4. 'The Noisy Hospital Room' (7) - the show's starting to repeat itself. There was a hospital episode in Season 1 ('Zanbai', 1.2), although this story arguably owes a debt to 'The Family Rule' (1.3) and its sinister laughter. Ironically this story also has the silliest-looking monsters yet, to the point of being comedic.
5. 'Museum of Taxidermy' (6) - what you'd expect from a horror story called 'Museum of Taxidermy', but with less subtle visuals.
6. '"That Side" Festival' (7) - if you can forgive the visuals, I think this one's quite good. Getting lost at a festival can indeed be a bit nightmare-like. Besides, the marching ghosts make it sinister.
7. 'Behind' (7) - on a school field trip, a boy tells his friends about a bad dream he's having. Again this is basically decent, except that those twisting heads are quite likely to get laughs. (If anyone did it in live-action, though, it might be stomach-turning.)
8. 'The Empress Doll' (7) - four teenagers dare each other to explore an abandoned house. So doomed. The mirror games are nifty and for once there's even quite a good horror reveal.
9. 'The Fourth Man' (8) - a girl hears an urban legend about the Handshake Men. I liked this. The urban legend angle gives an almost fairy tale feel to the storytelling, as if the Brothers Grimm had decided to traumatise all children everywhere.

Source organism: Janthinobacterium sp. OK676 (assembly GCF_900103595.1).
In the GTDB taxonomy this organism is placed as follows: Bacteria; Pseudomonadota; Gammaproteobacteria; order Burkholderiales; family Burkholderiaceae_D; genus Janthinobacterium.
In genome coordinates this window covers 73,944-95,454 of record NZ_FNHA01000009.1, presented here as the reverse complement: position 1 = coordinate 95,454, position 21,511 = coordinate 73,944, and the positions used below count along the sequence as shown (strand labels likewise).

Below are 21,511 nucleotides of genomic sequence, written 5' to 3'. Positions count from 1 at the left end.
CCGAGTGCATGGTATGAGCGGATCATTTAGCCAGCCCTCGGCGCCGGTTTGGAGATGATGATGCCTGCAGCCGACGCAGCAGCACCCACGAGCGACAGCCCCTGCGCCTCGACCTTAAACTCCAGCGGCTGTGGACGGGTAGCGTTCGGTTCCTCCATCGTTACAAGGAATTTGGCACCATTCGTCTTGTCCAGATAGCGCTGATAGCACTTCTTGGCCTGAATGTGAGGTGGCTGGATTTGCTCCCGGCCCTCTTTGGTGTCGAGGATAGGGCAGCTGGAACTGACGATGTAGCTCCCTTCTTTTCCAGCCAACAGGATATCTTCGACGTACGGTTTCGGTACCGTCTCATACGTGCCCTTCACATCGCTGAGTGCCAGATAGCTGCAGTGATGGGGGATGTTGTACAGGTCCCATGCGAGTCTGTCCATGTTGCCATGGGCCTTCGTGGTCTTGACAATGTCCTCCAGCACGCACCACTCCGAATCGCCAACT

10. 'Merry-go-round' (7) - a girl's offered a free ride on a merry-go-round. I'd be keen to see this one remade with visuals that lived up to the story's considerable creepy potential. Even as it stands, it's well worth a watch.
11. 'Cuckoo Clock' (6) - as with 'The Noisy Hospital Room', the reveal of a particularly daft-looking comedy monster is accompanied by in-story laughter from the characters. Is this deliberate? That cuckoo clock isn't scary at all. It's not even in the same universe as "scary". Fortunately there's a secondary plot twist after that.
12. 'In the Water' (5) - this one didn't work for me. It's another Ghost Hair story, like 'Hair' (1.1).
13. 'Drawings' (9) - this, on the other hand, is great. You'll miss the coolest thing about it if you haven't been watching the show from Season 1, mind you. It's got Drawing Boy. It's got Mr Kamishibai. It's got Something You Never Knew about his "oshimai".
And there you have it. This review has probably put far too much emphasis on the monster designs, which after all are usually just a briefly glimpsed element of quite a well-told story. However I really do think they're a failed experiment. If you're watching in company, don't be surprised if they sometimes get laughs. I still enjoyed the series, though. I've liked all of Yamishibai, including the weaker episodes, and there really is some good stuff in here. The realistic angle is both new and excellent, albeit only used in a minority of stories. The show is still rich in creepiness. The flat, alienating animation style is still an interesting choice for a horror anthology. I'd be keen to see a Season 4, although I almost wish they don't since 'Drawings' is pretty much the perfect conclusion to the whole thing.